Learning and Using Languages in Ethnographic Research
Edited by: Robert Gibb, Annabel Tremlett, Julien Danero Iglesias
Learning and Using Languages in Ethnographic Research breaks the silence that still surrounds learning a language for ethnographic research and in the process demystifies some of the multilingual aspects of contemporary ethnographic work. It does this by offering a set of engaging and accessible accounts of language learning and use written by ethnographers who are at different stages of their academic career. A key theme is how researchers' experiences of learning and using other languages in fieldwork contexts relate to wider structures of power, hierarchy and inequality. The volume aims to promote a wider debate among researchers about how they themselves learn and use different languages in their work, and to help future fieldworkers make more informed choices when carrying out ethnographic research using other languages.
Power, privilege, hierarchy, and dependence shape and often complicate ethnographers' forays into unfamiliar languages. These thoughtful, reflexive essays, addressing an impressive range of field experiences, incisively reveal and explore the shifting ground of the authors' linguistic interactions in relation to dynamics that are often invisible, usually risky, and always unpredictable.
Michael Herzfeld, Harvard University, USA
This refreshing collection of articles reflects on issues of language in ethnographic research that anthropologists have tended to sweep under the carpet: The delicate issue of the ethnographer's language competence; challenges of language learning; complications of multilingual fieldwork settings; and the ethnographer's anxieties related to their own incomplete language mastery. Highly valuable for anyone doing ethnography in a language that is not one's own!
Axel Borchgrevink, Oslo Metropolitan University, Norway
What does learning a language well enough to conduct research really require? This treasure trove of fifteen rich case studies takes readers on a global tour of anthropologists' searching inquiries into their sophisticated linguistic travels and travails. The joys and confounding challenges of mastering a foreign language will never again appear either opaque or generic.
Alma Gottlieb, University of Illinois at Urbana-Champaign, USA
Learning and Using Languages in Ethnographic Fieldwork is an accessible, insightful and dynamic volume that aims to demystify the epistemological, methodological and practical aspects of multilingual ethnographic fieldwork, reassuring researchers that their anxieties surrounding their learning and use of languages are a normal – and inevitable – part of life in the field.
LSE Review of Books, July 2020
Robert Gibb is Lecturer in Sociology, University of Glasgow, UK. His research interests include asylum procedures, the state, borders and translation.
Annabel Tremlett is Senior Lecturer at the University of Portsmouth, UK. Her research investigates the differences between public and self-representations of minority or marginalized groups. She is particularly dedicated to understanding the everyday experiences of people from these groups and challenging misleading representations.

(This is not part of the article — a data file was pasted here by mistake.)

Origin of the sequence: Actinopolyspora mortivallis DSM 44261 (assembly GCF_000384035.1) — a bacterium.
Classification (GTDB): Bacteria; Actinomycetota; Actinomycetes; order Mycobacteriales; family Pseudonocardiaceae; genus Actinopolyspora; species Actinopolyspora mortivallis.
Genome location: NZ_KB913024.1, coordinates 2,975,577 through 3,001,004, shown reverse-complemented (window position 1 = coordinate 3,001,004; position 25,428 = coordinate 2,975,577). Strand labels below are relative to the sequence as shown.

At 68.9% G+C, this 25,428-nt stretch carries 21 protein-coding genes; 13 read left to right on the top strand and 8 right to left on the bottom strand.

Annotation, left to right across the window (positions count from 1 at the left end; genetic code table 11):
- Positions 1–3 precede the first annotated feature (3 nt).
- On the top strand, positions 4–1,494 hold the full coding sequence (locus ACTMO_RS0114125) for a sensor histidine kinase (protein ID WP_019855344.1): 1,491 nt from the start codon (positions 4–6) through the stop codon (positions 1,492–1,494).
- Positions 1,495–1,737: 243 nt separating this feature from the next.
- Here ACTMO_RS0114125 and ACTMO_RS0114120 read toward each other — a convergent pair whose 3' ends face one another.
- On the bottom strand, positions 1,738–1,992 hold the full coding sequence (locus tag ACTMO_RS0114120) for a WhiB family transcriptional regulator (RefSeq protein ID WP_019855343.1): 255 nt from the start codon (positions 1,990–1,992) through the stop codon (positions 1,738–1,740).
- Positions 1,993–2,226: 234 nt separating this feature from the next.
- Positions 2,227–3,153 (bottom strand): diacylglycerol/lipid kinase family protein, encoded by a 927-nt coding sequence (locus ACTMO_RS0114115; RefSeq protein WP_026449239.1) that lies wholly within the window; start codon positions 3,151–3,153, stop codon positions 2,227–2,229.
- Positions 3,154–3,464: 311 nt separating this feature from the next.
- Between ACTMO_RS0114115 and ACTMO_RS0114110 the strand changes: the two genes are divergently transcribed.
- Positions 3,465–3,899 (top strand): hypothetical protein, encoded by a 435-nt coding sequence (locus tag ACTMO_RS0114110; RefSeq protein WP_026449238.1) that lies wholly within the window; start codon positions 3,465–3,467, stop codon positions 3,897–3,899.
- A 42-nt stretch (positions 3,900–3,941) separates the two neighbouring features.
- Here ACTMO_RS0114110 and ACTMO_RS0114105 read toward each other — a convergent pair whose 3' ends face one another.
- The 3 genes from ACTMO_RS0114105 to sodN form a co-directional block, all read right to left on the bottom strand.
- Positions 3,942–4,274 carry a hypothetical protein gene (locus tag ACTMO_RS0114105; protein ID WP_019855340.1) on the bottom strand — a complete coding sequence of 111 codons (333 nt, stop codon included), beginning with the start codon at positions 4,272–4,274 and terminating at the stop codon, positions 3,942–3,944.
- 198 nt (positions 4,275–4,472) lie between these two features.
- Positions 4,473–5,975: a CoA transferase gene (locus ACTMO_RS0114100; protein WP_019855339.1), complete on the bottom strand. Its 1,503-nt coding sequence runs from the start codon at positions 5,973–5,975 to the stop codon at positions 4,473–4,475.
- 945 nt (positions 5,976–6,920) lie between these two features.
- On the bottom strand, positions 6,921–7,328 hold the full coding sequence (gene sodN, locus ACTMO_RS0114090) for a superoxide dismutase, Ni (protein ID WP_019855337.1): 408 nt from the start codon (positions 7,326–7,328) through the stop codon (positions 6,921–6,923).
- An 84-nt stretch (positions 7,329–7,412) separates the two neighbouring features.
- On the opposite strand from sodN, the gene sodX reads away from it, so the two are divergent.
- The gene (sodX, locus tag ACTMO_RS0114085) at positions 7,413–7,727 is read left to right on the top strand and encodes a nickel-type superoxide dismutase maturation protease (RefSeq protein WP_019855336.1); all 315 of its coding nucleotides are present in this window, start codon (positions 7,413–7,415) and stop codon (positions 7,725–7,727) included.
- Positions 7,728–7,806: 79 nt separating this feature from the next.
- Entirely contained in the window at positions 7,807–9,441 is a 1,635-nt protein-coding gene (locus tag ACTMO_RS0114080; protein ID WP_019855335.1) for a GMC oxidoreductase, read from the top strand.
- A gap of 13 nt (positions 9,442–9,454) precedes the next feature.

Julien Danero Iglesias is Principal Policy and Projects Officer at Camden Council (Housing) and an Affiliate Researcher at the University of Glasgow, UK. His research interests include nationalism, discourse, borders and minorities.
Chapter 1. Robert Gibb, Annabel Tremlett and Julien Danero Iglesias: Introduction
Chapter 2. Lydia Medland: Language Learning as Research Rehearsal: Preparation for Multi-linguistic Field Research in Morocco
Chapter 3. Susan Frohlick and Carolina Meneses: Emergent Collaborations: Field Assistants, Voice, and Multilingualism
Chapter 4. Laela Adamson: Learning Language to Research Language in Two Tanzanian Secondary Schools
Chapter 5. Robert Gibb: 'Demystifying' Multilingual Fieldwork: On the Importance of Documenting and Reflecting on Language Learning in Ethnographic Research
Chapter 6. Dominic Esler: Dealing with Diglossia: Language Learning as Ethnography
Chapter 7. Teresa Piacentini: Language Learning and Unlearning in Ethnographic Fieldwork: 'Speaking Asylum' and 'Doing Small Talk'
Chapter 8. Lara Momesso: One Language, Two Systems: On Conducting Ethnographic Research Across the Taiwan Strait
Chapter 9. Annabel Tremlett: Breakdowns for Breakthroughs: Using Anxiety and Embarrassment as Insightful Points for Understanding Fieldwork
Chapter 10. Daniella Jofré: Andean Ethnography and Language Learning: Reflecting on Identity Politics and Resistance Strategies of the Chilean Aymara
Chapter 11. Julien Danero Iglesias: How I Tried to Speak a Language Like a 'Native' and how this Influenced my Research
Chapter 12. Iolanda Vasile: 'The Language is Mine. The Accent is Yours': Doing Fieldwork in Angola
Chapter 13. Matthew Blackburn: Being 'Proficient' and 'Competent': On 'Languaging', Field Identity and Power/Privilege Dynamics in Ethnographic Research
Chapter 14. Charo Reyes: Plurilingual Focus, Multilingual Space, Bilingual Set-up: Conducting Ethnographic Research in Two Catalonian Schools
Chapter 15. Wine Tesseur: Listening, Languages and the Nature of Knowledge and Evidence: What We Can Learn from Investigating 'Listening' in NGOs
Chapter 16. Sarah Burton: Becoming a Multilingual Researcher in Contemporary Academic Culture: Experiential Stories of (Not) Learning and Using Languages
Chapter 17. Robert Gibb, Annabel Tremlett and Julien Danero Iglesias: Conclusion